The Maltese Falcon (Warner Brothers, 1941), 100 min.
Producer: Hal B. Wallis. Director: John Huston. Screenplay: John Huston, based on the novel by Dashiell Hammett. Director of Photography: Arthur Edeson. Music: Robert Haas. Editor: Thomas Richards.
Cast: Humphrey Bogart (Sam Spade), Mary Astor (Bridgid O'Shaughnessy), Gladys George (Iva Archer), Peter Lorre (Joel Cairo), Sydney Greenstreet (Kasper "The Fatman" Gutman), Elisha Cook, Jr. (Wilmer Cook). With: Ward Bond, Baron MacLane, Murray Alper, Emory Parnell, John Hamilton.
Widely considered the first film noir in the classic period, this movie belongs on just about everybody's top ten list of film noir. Bogart will be forever associated with Sam Spade, and also influenced anyone who played a P.I after him. Mary Astor's role as Bridgid O'Shaughnessy also served as a model for all future noir femme fatales. The brilliant casting is filled out by Peter Lorre, Sidney Greenstreet, and Elisha Cook, Jr.--all of whom seem to be jumping off the pages of the book. A rare symbiosis between novel and film, where each seems to enhance the other.--Mike Cable
The Maltese Falcon--Buy the DVD now at Amazon.com
From Amazon.com--Still the tightest, sharpest, and most cynical of Hollywood's official deathless classics, bracingly tough even by post-Tarantino standards. Humphrey Bogart is Dashiell Hammett's definitive private eye, Sam Spade, struggling to keep his hard-boiled cool as the double-crosses pile up around his ankles. The plot, which dances all around the stolen Middle Eastern statuette of the title, is too baroque to try to follow, and it doesn't make a bit of difference. The dialogue, much of it lifted straight from Hammett, is delivered with whip-crack speed and sneering ferocity, as Bogie faces off against Peter Lorre and Sidney Greenstreet, fends off the duplicitous advances of Mary Astor, and roughs up a cringing "gunsel" played by Elisha Cook Jr. It's an action movie of sorts, at least by implication: the characters always seem keyed up, right on the verge of erupting into violence. This is a turning-point picture in several respects: John Huston (The African Queen) made his directorial debut here in 1941, and Bogart, who had mostly played bad guys, was a last-minute substitution for George Raft, who must have been kicking himself for years afterward. This is the role that made Bogart a star and established his trend-setting (and still influential) antihero persona. --David Chute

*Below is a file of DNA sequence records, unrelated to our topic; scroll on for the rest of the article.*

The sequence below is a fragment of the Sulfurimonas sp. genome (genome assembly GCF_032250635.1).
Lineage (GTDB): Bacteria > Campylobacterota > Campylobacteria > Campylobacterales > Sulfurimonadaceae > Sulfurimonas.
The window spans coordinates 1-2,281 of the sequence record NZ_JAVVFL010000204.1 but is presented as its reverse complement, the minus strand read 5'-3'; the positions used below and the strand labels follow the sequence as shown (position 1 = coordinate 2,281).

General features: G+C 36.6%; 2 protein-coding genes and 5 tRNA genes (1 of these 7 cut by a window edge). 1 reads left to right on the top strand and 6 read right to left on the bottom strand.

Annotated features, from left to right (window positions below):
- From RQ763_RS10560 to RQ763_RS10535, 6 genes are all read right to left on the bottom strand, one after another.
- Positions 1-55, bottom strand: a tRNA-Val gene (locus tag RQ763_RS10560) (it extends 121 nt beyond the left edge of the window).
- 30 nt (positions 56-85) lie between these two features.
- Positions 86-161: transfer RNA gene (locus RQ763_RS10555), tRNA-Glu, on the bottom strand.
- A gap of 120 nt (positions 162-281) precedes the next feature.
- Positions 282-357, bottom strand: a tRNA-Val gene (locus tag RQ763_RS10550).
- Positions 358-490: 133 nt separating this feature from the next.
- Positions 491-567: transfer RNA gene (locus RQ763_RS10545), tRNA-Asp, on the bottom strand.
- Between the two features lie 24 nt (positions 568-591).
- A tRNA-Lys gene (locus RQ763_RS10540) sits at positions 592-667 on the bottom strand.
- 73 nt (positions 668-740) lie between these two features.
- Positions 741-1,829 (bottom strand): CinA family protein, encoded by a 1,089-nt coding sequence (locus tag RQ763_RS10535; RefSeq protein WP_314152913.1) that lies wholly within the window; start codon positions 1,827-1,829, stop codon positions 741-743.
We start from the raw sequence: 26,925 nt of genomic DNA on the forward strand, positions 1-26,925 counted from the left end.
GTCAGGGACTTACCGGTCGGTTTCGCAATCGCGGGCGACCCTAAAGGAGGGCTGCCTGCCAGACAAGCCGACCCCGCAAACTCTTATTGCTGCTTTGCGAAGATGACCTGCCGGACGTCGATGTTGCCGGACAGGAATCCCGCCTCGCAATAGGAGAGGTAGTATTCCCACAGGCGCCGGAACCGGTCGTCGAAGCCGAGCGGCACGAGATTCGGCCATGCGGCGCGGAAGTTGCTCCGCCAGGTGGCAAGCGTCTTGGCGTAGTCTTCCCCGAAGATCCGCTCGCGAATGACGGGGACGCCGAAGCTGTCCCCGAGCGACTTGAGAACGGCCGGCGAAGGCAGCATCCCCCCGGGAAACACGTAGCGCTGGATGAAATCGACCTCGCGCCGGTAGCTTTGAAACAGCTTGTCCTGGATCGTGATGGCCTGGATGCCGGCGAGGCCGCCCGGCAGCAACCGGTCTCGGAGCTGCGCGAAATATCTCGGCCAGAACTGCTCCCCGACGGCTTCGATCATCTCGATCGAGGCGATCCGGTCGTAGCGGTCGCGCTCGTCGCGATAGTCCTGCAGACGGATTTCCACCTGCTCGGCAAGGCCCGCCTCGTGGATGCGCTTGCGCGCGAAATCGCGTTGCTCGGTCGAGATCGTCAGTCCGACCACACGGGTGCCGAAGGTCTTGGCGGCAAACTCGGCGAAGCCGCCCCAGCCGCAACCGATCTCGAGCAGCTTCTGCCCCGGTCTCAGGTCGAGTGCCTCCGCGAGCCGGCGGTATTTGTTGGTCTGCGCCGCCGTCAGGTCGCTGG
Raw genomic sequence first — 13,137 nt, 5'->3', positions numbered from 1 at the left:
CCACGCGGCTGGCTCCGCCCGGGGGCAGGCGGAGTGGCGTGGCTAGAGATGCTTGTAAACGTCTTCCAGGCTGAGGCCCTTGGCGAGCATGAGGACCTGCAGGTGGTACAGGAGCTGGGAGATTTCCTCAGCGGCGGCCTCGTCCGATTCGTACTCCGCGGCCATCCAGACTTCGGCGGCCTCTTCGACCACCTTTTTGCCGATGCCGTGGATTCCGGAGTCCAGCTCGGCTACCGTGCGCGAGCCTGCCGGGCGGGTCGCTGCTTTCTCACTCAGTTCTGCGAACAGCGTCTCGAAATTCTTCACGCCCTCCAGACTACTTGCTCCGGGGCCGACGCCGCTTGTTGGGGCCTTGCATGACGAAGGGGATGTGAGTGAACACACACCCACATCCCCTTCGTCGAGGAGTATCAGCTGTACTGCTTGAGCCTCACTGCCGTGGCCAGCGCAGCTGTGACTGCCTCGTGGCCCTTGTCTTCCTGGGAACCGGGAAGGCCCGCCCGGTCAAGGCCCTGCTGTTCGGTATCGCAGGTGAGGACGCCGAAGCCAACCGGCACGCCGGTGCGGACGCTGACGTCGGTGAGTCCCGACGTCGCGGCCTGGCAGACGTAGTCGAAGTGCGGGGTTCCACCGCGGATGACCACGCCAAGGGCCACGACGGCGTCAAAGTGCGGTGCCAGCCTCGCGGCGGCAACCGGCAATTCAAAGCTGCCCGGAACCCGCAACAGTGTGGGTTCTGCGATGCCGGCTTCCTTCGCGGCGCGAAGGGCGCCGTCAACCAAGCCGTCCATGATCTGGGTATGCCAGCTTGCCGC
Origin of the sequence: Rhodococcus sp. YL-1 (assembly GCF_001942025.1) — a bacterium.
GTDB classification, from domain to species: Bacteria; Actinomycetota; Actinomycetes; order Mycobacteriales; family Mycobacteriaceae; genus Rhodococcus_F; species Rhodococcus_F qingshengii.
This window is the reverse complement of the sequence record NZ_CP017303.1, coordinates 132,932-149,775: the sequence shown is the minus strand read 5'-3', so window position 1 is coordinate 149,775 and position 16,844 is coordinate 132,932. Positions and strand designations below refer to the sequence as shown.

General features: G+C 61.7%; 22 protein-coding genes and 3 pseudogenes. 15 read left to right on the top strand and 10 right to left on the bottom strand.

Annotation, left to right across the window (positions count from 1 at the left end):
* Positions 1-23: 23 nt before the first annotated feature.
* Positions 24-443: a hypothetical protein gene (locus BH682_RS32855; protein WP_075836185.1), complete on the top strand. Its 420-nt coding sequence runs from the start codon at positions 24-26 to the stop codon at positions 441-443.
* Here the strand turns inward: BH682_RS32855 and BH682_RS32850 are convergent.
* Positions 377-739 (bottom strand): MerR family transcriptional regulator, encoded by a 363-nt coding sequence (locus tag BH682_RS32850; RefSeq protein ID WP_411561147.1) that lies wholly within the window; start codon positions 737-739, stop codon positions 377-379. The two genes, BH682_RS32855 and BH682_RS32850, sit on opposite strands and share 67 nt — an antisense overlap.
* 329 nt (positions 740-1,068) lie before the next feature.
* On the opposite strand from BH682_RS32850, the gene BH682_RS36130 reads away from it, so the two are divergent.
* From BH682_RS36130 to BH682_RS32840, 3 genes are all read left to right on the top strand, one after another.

The Maltese Falcon (New York and London: Knopf, 1930)
The novel was published by Dashiell Hammett in 1930, and is the cornerstone of any noir fiction collection. A copy of the hardcover first edition in dust jacket is the holy grail for a noir collector--pristine copies fetch more than $20,000 (See the image below of the first edition). A must read for any noir fan.--Mike Cable
From Amazon.com--Sam Spade, Dashiell Hammett's archetypally tough San Francisco detective, is more noir than L.A. Confidential and more vulnerable than Raymond Chandler's Marlowe. In The Maltese Falcon, the best known of Hammett's Sam Spade novels (including The Dain Curse and The Glass Key), Spade is tough enough to bluff the toughest thugs and hold off the police, risking his reputation when a beautiful woman begs for his help, while knowing that betrayal may deal him a new hand in the next moment.
Spade's partner is murdered on a stakeout; the cops blame him for the killing; a beautiful redhead with a heartbreaking story appears and disappears; grotesque villains demand a payoff he can't provide; and everyone wants a fabulously valuable gold statuette of a falcon, created as tribute for the Holy Roman Emperor Charles IV. Who has it? And what will it take to get it back? Spade's solution is as complicated as the motives of the seekers assembled in his hotel room, but the truth can be a cold comfort indeed.
Spade is bigger (and blonder) in the book than in the movie, and his Mephistophelean countenance is by turns seductive and volcanic. Sam knows how to fight, whom to call, how to rifle drawers and secrets without leaving a trace, and just the right way to call a woman "Angel" and convince her that she is. He is the quintessence of intelligent cool, with a wise guy's perfect pitch. If you only know the movie, read the book. If you're riveted by Chinatown or wonder where Robert B. Parker's Spenser gets his comebacks, read the master. --Barbara Schlieper
Merriam-Webster Encyclopedia of Literature
the Back Cover
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